Today is the 41st anniversary of Roe v. Wade, the U.S. Supreme Court decision that continued to give reproductive rights to the women of the United States. The Court deemed abortion a fundamental right under the United States Constitution and ruled that during the first trimester of pregnancy, the decision to abort must be left to the mother and her physician. Since 1973, both the Supreme Court and individual states have chipped away at women’s reproductive rights as extremists attempt to criminalize the procedure for any reason. This year SCOTUS is hearing a case to decide whether anti-choice people can walk up to people going into a women’s clinic to verbally abuse and threaten them.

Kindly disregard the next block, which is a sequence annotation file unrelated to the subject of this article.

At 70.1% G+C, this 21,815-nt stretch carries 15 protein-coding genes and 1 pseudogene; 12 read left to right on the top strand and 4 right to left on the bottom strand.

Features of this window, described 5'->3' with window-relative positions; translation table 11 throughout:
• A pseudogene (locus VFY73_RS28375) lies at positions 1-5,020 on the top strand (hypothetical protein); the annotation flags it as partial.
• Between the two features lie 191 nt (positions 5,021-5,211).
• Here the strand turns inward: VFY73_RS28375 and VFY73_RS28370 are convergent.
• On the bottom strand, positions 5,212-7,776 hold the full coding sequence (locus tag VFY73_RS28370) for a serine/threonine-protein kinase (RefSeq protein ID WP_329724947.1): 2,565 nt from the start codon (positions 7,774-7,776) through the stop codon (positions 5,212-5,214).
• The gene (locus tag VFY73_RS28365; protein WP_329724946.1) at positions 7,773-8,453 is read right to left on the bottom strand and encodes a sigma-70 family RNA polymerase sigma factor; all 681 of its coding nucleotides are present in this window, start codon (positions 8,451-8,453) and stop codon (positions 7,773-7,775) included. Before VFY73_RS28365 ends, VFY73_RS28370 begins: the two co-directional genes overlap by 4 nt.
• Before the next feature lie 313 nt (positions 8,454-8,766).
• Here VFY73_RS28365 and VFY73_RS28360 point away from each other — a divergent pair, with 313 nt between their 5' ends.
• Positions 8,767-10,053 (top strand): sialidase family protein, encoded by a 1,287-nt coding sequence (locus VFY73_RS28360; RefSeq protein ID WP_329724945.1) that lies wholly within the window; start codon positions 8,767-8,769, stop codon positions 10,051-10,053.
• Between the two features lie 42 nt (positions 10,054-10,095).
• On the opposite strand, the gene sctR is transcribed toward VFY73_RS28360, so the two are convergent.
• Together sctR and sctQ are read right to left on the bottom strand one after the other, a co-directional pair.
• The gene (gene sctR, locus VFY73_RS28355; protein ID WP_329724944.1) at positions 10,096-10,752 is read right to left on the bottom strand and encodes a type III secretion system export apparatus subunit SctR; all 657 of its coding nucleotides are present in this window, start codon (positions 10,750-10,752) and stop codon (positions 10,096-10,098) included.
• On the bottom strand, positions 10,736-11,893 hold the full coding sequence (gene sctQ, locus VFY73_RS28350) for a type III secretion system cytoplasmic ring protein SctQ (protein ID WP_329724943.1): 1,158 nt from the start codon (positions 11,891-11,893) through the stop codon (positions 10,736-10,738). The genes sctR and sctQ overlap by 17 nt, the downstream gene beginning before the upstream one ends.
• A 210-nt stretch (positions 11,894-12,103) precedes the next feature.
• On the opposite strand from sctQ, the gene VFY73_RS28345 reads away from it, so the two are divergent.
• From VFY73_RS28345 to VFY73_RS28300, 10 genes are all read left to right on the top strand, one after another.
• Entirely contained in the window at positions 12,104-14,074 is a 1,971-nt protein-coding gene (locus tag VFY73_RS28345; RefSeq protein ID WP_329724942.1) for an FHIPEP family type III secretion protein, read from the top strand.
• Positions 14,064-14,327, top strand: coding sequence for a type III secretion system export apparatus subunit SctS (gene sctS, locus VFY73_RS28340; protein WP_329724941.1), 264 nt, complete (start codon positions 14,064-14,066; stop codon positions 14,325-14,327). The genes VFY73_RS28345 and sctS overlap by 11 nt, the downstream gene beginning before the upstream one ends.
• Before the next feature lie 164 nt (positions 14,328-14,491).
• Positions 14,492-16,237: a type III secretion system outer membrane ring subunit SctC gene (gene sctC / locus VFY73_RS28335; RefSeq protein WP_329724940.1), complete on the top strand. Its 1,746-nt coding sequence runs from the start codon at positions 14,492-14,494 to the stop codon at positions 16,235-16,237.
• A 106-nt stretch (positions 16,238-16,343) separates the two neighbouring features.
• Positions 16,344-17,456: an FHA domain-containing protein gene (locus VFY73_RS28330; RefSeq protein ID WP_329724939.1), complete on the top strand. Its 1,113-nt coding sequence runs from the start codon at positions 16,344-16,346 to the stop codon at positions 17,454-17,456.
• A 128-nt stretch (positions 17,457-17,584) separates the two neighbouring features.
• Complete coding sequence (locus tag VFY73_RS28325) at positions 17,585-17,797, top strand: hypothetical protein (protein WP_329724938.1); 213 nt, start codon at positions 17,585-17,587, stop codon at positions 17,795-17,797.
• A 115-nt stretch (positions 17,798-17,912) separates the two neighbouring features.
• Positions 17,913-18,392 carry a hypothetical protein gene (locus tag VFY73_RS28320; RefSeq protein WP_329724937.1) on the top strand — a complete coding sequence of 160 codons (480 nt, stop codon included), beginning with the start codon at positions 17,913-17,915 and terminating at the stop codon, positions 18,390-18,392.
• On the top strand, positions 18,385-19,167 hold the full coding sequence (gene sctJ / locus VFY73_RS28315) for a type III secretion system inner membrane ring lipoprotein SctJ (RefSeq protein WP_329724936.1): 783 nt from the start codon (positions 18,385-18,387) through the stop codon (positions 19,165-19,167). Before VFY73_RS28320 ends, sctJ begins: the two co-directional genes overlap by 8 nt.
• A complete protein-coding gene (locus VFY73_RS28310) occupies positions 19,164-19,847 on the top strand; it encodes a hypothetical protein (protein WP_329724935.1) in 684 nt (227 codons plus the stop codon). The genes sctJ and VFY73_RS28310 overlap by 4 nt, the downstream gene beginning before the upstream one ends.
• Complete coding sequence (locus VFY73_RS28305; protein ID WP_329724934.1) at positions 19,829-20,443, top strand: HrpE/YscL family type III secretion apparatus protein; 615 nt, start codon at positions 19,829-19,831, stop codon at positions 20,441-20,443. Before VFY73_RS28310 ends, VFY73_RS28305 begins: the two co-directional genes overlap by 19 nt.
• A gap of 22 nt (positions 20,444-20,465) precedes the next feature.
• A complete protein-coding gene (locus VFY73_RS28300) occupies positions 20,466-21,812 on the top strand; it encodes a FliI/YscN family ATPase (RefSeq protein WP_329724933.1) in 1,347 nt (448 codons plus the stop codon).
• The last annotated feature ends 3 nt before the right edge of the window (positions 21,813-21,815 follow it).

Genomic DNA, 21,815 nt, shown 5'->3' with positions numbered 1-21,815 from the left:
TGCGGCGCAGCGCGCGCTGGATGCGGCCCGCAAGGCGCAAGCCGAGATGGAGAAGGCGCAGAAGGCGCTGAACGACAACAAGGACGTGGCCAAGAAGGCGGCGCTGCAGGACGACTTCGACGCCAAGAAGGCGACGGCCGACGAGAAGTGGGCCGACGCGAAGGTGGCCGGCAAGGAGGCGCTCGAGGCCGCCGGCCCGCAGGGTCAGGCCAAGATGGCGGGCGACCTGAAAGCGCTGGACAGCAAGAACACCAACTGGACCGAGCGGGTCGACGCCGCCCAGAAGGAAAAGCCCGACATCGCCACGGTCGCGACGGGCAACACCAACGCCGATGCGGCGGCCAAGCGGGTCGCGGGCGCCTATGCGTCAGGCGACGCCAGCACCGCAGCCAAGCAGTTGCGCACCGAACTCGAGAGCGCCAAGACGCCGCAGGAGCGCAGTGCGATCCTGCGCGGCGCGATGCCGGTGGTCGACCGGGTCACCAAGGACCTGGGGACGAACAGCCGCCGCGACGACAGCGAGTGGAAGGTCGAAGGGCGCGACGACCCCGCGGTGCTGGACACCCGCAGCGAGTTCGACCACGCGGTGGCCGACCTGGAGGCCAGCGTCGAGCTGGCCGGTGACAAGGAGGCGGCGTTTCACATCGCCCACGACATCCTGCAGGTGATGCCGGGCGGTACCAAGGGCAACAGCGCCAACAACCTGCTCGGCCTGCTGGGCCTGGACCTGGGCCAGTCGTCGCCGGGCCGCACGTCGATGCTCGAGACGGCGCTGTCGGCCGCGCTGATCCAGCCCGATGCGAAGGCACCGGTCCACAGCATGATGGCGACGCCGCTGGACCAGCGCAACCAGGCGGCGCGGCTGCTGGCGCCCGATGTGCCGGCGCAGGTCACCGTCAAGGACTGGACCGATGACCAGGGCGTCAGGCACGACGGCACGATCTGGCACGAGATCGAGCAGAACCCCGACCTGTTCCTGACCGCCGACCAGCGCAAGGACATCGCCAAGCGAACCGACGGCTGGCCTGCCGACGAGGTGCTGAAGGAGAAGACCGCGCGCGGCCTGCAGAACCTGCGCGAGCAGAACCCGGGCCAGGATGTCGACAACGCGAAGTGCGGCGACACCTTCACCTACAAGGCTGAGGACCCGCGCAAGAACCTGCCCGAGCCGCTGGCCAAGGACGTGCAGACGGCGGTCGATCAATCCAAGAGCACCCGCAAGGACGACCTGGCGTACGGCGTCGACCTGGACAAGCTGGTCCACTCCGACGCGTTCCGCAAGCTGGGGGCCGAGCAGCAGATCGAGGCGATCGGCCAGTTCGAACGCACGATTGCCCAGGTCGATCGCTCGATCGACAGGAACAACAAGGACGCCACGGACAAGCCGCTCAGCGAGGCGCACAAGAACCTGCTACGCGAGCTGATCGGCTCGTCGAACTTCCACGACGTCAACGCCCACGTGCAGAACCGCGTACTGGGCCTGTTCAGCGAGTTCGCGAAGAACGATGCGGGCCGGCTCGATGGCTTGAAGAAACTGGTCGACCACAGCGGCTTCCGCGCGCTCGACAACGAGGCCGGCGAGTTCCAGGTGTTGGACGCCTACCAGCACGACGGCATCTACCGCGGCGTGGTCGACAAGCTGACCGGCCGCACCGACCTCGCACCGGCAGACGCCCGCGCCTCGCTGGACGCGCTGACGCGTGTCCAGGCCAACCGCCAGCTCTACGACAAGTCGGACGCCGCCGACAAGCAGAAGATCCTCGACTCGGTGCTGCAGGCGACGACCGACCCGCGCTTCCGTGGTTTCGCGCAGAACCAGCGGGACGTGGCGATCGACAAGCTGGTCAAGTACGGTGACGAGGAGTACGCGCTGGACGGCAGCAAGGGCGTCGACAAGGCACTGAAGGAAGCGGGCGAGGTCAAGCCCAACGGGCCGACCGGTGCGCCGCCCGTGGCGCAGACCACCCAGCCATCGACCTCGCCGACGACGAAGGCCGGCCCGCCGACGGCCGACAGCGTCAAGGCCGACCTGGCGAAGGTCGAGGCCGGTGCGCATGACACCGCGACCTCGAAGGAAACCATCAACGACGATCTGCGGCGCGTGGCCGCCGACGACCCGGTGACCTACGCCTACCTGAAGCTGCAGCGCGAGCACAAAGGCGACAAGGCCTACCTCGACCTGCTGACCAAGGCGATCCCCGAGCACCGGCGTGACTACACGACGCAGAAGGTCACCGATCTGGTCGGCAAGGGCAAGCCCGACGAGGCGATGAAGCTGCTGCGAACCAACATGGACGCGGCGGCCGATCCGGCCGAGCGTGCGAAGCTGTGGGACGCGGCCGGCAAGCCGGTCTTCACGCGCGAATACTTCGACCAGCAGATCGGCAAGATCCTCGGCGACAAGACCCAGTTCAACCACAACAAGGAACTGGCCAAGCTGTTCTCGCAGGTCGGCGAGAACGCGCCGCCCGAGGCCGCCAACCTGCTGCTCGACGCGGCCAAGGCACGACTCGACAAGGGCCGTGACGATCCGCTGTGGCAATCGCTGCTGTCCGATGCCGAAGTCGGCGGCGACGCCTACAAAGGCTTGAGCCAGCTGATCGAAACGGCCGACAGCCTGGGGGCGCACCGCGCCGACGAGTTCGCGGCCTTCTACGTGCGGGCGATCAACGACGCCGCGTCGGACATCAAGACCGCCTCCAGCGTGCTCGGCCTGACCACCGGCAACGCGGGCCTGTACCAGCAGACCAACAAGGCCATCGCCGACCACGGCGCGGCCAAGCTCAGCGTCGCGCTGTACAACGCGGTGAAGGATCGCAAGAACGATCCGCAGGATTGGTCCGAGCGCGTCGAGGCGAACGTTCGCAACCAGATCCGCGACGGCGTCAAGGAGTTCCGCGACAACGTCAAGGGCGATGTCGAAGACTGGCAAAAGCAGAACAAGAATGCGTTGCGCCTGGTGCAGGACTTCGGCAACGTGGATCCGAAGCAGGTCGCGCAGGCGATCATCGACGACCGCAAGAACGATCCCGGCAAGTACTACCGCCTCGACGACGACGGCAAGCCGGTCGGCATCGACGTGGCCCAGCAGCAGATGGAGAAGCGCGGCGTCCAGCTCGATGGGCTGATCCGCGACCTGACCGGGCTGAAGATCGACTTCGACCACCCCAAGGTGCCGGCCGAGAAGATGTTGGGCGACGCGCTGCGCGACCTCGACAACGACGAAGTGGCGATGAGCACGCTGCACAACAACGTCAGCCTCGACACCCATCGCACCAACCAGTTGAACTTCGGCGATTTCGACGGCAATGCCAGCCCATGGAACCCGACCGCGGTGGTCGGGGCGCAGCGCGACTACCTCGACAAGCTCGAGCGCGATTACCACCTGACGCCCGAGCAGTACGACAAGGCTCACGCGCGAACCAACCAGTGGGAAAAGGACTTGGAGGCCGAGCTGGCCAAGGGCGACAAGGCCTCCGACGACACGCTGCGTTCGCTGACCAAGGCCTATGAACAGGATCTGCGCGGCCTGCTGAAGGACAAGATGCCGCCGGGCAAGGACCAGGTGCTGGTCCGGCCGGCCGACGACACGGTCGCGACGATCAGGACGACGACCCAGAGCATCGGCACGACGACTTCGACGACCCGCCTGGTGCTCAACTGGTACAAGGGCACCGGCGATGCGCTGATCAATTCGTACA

Anti-choice arguments in the Supreme Court include the U.S. Constitution not including abortion in any of its terminology. (I’ll repeat my earlier argument that the Constitution also doesn’t address marriage etc.) At the time that the Constitution was written, there were no laws against abortion. Nowhere in the country was abortion addressed in any law until Connecticut passed a law in 1821 protecting women from being poisoned by untrained abortionists after the fourth month of pregnancy.
Not until 1873 was information about abortion and birth control banned by the Comstock Act. Within less than 100 years, however, abortion was considered a felony in 49 states and Washington, D.C., but states started repealing these laws in 1970. By 1989, however, SCOTUS stopped reaffirming Roe v. Wade as its decisions started to allow states’ punitive laws.